2. Objectives

The current study aimed at identifying health insurance problems faced by veterans.

3. Methods

The current qualitative study was conducted during a six-month period from June to November 2015 at the Foundation of Martyr and Veterans Affairs of Tehran, Iran. By the application of Delphi method, 30 executive managers with the experience in various sectors of insurance and the treatment of veterans and devotees were invited to participate in the interviews as a stratified random sampling.

The interview began with a two-item questionnaire seeking information about medical insurance for veterans and the suggested solutions. The questionnaires were distributed among the participants personally and by email or fax to the ones not present in the determined place. Before starting the investigation, to avoid subjective judgment on the first exposition with the answer sheets, a third party not a member of the research group, typed the answers. After scrutinizing the answers, in order to fully comprehend the suggestions, they were converted to small meaningful units or codes. Initially, the codes were classified as a subset of each veteran’s medical insurance problems and then they were categorized in the main part including various insurance problems and suggested solutions. The codes were placed in peripheral categories based on the problem’s subset.

4. Results

Problems related to medical insurance for veteran and martyr affairs were classified into four parts: (a) problems related to veteran insurance service policy-making; (b) insurance coverage shortages; (c) problems related to the reference system, and (d) intra- and extra-organisational problems. Additionally, for each presented problem, solutions were suggested. In the second and third phases of administering the questionnaire, the same process was followed. Finally, six most important issues related to insurance problems for veterans were classified based on their priority (Table 1).

Table 1. Insurance Problems for Veterans and Presented Solutions in Delphi Method Test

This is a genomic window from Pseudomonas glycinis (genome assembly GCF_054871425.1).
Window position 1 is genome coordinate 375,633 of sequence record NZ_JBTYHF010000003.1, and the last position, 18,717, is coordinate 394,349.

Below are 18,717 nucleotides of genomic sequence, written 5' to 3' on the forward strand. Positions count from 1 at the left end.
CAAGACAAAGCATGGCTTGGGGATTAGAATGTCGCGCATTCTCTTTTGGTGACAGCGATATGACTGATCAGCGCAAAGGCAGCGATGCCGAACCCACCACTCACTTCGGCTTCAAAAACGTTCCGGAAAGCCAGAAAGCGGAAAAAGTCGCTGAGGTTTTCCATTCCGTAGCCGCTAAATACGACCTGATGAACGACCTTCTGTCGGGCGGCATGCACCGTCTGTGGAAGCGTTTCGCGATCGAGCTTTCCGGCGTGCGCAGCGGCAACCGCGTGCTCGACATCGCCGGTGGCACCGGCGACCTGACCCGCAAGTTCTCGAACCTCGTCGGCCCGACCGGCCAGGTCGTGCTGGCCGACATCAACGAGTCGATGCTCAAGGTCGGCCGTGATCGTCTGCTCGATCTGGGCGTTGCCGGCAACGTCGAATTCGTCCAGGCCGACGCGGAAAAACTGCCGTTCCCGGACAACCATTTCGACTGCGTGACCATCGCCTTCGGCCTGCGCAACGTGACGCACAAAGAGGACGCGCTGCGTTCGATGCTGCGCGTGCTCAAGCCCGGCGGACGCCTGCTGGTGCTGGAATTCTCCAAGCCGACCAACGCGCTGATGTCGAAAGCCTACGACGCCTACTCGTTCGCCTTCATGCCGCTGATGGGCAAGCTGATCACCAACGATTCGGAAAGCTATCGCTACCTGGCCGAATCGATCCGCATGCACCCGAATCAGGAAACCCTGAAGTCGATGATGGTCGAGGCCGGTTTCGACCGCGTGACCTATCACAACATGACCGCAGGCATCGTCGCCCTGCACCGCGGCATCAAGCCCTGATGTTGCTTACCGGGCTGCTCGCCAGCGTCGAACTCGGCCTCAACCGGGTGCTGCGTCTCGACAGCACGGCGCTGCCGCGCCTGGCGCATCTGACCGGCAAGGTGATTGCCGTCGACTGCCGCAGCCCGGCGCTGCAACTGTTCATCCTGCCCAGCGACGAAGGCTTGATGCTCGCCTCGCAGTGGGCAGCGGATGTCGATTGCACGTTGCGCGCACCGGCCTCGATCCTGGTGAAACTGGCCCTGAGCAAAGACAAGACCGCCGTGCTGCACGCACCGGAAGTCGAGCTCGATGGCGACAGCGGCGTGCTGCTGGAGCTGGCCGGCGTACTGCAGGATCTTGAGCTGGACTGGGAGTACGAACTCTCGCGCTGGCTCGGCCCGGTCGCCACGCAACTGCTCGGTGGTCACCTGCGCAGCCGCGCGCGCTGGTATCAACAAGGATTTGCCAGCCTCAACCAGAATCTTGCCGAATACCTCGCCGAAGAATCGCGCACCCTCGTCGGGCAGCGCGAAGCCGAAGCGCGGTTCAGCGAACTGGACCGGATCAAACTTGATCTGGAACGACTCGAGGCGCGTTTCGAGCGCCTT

RankDimension (Problem)SuggestionScoreCompatibility, %
1Policy- makingProviding a dependent insurance service from other organisations for veterans and their dependents under the category of veterans’ health insurance.18692
2Monetary share of the insuredInsurance services should be provided for the veteran free of charge. The veterans’ dependents could pay their shares for the medical insurance. For poor veterans and the ones with chronic diseases, medical services and insurance should be provided free of charge, under the category of the veterans’ medical insurance.14683
3Criteria of insurance coverageAll veterans and their dependents, employed or unemployed, should be covered by one insurance company.14078
4Decision makerThe deputy for healthcare and treatment of the ministry of health and other related organizations should be the main policy makers in healthcare and medical insurance, and empowering services.13574
5Health service usageReferring to professional physicians and outpatients clinics: Veterans referring to professional clinics, polyclinics and hospitals outside the insurance coverage should pay their own expenses.9851
6Monitoring and evaluationMonitoring and evaluation should be conducted by the veteran’s health insurance agent, insurance organisation, and the foundation of healthcare and treatment representative, based on standard checklists.7247

5. Discussion

The current study investigated the main problem concerning health insurance for Iranian veterans that is: Does health insurance for veterans provide adequate cover for their health-related services? The majority of participants (92%) agreed that insurance coverage should be increased and that providing proper health insurance services to military devotees can have a significant influence on their quality of life (7).